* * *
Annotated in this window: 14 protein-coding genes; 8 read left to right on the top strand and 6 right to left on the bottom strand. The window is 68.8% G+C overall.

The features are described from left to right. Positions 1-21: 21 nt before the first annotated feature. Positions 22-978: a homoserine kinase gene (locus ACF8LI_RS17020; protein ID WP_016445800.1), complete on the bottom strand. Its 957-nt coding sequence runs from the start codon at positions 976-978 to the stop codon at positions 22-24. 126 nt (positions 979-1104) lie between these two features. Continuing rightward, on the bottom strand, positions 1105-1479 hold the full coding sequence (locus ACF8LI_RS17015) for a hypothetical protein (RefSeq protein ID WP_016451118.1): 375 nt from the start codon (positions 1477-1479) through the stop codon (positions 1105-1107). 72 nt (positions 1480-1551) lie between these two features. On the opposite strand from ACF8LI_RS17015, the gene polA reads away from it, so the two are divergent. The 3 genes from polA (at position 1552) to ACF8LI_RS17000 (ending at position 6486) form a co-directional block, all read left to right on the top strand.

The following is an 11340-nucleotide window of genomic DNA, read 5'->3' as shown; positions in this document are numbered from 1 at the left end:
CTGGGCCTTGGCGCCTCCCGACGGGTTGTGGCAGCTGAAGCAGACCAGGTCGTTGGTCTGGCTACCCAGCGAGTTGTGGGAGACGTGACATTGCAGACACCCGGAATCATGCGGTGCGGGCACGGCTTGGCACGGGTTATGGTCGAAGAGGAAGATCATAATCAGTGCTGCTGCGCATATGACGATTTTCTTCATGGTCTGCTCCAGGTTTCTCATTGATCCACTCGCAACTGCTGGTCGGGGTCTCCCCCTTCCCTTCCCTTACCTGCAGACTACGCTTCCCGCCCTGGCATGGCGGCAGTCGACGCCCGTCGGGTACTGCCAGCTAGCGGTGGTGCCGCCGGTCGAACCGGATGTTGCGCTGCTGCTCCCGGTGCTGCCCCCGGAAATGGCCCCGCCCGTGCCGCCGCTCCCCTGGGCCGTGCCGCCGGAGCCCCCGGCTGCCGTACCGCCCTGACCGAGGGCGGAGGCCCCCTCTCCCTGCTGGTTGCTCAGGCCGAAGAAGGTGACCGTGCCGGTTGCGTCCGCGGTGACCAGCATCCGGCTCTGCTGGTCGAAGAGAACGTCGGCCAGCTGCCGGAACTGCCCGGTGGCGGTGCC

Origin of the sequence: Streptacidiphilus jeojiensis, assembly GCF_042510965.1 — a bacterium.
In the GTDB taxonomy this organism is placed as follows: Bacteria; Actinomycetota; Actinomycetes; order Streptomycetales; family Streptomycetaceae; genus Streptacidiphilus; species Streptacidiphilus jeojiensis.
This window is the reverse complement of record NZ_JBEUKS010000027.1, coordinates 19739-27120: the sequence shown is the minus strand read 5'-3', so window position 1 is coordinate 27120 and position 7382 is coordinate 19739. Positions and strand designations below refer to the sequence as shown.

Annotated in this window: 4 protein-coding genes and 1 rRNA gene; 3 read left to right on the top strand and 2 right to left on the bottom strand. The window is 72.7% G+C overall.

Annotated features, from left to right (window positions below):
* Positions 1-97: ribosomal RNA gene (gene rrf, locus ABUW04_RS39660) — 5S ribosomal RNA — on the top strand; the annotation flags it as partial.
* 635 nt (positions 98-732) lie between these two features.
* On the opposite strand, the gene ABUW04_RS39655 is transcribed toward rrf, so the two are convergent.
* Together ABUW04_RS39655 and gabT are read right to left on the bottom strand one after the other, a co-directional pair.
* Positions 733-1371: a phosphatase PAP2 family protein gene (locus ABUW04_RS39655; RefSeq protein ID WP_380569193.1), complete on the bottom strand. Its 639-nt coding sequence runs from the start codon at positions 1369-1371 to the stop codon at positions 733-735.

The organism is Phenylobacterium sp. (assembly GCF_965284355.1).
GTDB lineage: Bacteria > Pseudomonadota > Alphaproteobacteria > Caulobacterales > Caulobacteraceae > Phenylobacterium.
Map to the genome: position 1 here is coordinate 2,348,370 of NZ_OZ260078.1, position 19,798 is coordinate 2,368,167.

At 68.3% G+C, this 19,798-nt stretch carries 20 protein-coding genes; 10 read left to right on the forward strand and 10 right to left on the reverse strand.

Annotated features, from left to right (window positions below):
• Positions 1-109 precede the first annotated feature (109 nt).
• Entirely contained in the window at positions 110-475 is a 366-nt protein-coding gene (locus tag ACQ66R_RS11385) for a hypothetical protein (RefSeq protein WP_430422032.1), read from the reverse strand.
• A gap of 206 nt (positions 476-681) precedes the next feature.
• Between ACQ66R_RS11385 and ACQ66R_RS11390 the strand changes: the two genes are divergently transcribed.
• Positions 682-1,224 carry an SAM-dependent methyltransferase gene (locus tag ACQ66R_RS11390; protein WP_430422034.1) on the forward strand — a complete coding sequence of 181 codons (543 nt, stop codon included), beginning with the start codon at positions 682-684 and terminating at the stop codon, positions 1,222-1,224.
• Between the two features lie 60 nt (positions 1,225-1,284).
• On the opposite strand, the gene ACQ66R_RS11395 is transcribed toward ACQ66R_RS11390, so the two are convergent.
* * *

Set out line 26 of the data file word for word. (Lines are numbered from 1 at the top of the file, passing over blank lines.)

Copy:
• On the opposite strand, the gene ACQ66R_RS11395 is transcribed toward ACQ66R_RS11390, so the two are convergent.